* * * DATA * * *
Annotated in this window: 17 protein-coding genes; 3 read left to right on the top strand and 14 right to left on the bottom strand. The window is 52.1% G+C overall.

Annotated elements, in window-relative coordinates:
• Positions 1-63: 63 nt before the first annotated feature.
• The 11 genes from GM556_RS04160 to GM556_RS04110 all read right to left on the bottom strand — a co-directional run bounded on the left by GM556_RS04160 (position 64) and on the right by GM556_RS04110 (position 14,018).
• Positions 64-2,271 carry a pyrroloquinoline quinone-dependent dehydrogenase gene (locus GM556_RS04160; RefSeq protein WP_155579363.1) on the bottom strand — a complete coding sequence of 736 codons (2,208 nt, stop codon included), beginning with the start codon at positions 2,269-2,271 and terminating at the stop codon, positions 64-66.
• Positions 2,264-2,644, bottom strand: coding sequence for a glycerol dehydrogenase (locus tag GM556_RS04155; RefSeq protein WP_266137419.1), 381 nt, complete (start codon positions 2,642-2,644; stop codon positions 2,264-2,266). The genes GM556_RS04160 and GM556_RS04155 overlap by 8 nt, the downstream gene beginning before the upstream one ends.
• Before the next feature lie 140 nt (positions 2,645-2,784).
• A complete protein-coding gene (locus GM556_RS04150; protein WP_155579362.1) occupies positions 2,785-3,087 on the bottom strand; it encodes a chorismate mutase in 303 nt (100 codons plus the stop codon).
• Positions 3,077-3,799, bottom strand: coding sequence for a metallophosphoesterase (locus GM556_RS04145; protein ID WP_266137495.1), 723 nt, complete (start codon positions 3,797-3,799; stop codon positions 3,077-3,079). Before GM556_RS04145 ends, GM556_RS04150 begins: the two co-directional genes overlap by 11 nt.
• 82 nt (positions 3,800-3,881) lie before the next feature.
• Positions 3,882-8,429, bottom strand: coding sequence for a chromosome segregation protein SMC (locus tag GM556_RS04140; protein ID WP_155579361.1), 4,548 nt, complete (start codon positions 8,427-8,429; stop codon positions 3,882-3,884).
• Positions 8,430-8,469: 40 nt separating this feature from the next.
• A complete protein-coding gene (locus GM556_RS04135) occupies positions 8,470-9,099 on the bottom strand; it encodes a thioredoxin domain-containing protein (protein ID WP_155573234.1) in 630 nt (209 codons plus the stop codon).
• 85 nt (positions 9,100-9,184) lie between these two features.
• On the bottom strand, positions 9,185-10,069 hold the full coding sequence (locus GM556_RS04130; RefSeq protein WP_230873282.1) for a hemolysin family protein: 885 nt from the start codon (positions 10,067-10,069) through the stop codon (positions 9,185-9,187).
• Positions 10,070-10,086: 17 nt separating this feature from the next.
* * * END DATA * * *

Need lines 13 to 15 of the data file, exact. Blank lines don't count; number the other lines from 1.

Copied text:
• A complete protein-coding gene (locus GM556_RS04135) occupies positions 8,470-9,099 on the bottom strand; it encodes a thioredoxin domain-containing protein (protein ID WP_155573234.1) in 630 nt (209 codons plus the stop codon).
• 85 nt (positions 9,100-9,184) lie between these two features.
• On the bottom strand, positions 9,185-10,069 hold the full coding sequence (locus GM556_RS04130; RefSeq protein WP_230873282.1) for a hemolysin family protein: 885 nt from the start codon (positions 10,067-10,069) through the stop codon (positions 9,185-9,187).